The Real Reason Why Iran Backs Syria
The execution of a Shiite cleric in Saudi Arabia and the burning of Riyadh’s embassy in Iran has one again flamed Sunni-Shiite tensions and set the tiny Arab oil sheikhdoms on edge. Leaders from Lebanon to Yemen are fretting about Iranian machinations in Arab countries. But it is Tehran’s involvement in Syria that worries them the most. Tehran has bolstered its client state by dispatching senior military figures, pressing its Lebanese client Hezbollah to send fighters, providing much-needed petroleum products and extending Syria a hefty line of credit.
Without Iran’s help, the regime would likely have collapsed. Some believe Tehran has backed Syria to the hilt because of their common religious roots. Both ruling cliques claim affinity with the heterodox Shia, who are a minority in an Islamic world populated by orthodox Sunnis.
But Iran’s Syrian strategy derives less from spurious religious ties than it does from geopolitical factors. Surrounded by hostile pro-Western nations, Iran needs all the allies it can find to ensure that its regional interests are protected.
Little binds the Iranian Shia, known as Twelvers, with the Alawi Shia who rule Syria. The ninth-century founder of the Alawi sect was an adherent of the eleventh of the Twelvers’ religious leaders. He promoted doctrines that were incompatible with Twelverism and was declared an infidel by medieval Twelver scholars. Later Alawi theologians went even farther, abrogating many of Islamic laws such as fasting during the month of Ramadan while advocating the non-Islamic concept of the transmigration of souls. They went so far as to deify Muhammad’s cousin Ali, claiming that he was the true recipient of the prophetic message. They adopted Christian and pagan holidays.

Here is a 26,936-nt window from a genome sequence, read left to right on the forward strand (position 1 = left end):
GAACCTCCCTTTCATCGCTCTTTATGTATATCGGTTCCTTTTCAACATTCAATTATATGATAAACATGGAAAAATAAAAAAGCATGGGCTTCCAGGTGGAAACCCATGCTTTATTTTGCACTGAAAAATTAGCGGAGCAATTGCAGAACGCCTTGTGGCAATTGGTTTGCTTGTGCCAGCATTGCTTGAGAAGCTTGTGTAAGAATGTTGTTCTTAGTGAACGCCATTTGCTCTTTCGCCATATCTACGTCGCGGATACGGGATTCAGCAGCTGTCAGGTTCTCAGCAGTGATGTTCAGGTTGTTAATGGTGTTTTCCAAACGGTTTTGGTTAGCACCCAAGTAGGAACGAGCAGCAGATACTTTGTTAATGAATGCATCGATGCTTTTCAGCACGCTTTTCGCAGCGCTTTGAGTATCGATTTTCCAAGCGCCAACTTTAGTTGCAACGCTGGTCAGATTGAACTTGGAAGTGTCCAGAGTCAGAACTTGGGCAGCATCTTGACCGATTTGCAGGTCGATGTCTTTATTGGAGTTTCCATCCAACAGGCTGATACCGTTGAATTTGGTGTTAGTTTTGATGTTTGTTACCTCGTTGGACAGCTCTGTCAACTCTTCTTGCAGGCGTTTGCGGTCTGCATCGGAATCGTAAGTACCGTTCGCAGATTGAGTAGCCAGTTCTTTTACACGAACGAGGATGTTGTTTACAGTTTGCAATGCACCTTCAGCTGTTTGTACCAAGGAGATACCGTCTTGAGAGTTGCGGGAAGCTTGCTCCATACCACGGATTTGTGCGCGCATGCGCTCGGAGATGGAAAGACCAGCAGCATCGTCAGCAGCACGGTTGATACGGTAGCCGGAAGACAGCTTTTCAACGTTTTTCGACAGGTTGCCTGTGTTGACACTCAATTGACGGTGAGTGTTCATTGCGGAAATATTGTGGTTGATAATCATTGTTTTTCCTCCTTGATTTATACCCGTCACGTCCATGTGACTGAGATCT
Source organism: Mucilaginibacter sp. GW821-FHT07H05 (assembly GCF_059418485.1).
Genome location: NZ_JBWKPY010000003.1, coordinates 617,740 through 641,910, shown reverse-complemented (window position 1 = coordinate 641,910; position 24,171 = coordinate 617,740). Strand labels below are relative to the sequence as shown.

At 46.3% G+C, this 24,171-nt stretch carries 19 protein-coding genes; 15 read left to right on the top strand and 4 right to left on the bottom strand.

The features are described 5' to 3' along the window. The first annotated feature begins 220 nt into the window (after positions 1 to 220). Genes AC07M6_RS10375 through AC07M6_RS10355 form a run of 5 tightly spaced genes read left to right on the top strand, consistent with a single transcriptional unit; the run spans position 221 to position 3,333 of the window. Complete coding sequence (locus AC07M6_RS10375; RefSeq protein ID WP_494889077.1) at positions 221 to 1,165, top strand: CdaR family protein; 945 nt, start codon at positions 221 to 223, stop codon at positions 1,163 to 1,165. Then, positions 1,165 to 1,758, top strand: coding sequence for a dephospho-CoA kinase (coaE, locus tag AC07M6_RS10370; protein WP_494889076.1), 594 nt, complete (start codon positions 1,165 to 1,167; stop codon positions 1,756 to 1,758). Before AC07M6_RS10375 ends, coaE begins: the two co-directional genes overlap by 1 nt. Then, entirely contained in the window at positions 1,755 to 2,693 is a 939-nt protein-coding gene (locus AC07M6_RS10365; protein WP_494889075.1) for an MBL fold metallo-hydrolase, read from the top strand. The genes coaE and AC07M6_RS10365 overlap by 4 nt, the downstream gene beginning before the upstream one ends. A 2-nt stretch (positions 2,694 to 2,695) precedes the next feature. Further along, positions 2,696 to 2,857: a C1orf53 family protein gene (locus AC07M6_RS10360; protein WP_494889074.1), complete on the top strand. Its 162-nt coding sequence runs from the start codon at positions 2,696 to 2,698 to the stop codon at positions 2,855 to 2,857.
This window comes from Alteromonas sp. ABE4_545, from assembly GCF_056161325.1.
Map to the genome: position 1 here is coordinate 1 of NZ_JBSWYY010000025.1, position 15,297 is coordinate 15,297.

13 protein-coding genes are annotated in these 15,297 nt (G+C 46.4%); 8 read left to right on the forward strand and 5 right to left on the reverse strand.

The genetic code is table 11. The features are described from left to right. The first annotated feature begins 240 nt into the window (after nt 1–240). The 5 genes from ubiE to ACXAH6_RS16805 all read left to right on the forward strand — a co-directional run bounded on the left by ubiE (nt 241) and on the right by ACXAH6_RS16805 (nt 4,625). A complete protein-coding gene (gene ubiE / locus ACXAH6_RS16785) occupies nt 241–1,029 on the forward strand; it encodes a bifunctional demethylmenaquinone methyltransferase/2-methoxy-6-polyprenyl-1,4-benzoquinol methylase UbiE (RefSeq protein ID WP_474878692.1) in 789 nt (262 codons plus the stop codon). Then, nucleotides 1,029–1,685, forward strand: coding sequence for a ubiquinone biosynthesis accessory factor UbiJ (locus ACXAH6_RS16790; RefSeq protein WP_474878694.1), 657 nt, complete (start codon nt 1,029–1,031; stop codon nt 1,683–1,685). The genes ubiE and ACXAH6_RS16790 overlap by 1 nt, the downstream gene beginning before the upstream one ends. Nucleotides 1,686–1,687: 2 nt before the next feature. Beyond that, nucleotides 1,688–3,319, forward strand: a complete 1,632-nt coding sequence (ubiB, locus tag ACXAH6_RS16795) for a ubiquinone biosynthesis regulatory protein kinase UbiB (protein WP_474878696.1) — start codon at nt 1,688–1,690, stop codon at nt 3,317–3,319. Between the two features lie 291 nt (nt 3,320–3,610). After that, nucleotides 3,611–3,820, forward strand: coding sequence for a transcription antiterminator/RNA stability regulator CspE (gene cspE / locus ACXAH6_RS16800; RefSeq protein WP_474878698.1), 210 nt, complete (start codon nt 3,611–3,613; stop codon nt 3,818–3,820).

These teachings did not sit well with medieval Twelver scholars. The tenth-century Twelver heresiographer Abu Muhammad al-Hassan ibn Musa al-Nawbakhti claimed the Alawi founder propagated the un-Islamic belief of the transmigration of souls and permitted homosexual relations. Jurists such as the eleventh-century scholar Muhammad bin al-Hassan al-Tusi accused the Alawis of heresy and cursed them for permitting what was forbidden.
This suited the Alawis. They believed they were the true holders of the original Islamic message, and had little affection for Muslims who refused to follow them. The Twelvers viewed them as enemies, and in 1834 raised troops for the Ottomans to quash an Alawi revolt.
Sometimes Alawis did not even identify as Muslims. When European travelers began visiting Syria in the eighteenth century, Alawis informed them they were Christians. Isolated in their mountain strongholds, they had little interaction with Muslims. But modernity shattered these walls. To prevent missionaries from claiming them as lost Christians, the Ottomans asserted they were Muslims. Mosques were built. But the Alawis rejected these attempts of integration into the Islamic community. When the French ruled Syria, they too tried to incorporate them into the Islamic fold. Twelver judges were imported to establish courts. But the Alawis rebuffed them as well. In 1948, Alawi students went to the Twelver center of Najaf, Iraq to learn their doctrines. But after being ridiculed and scorned, most quickly returned home.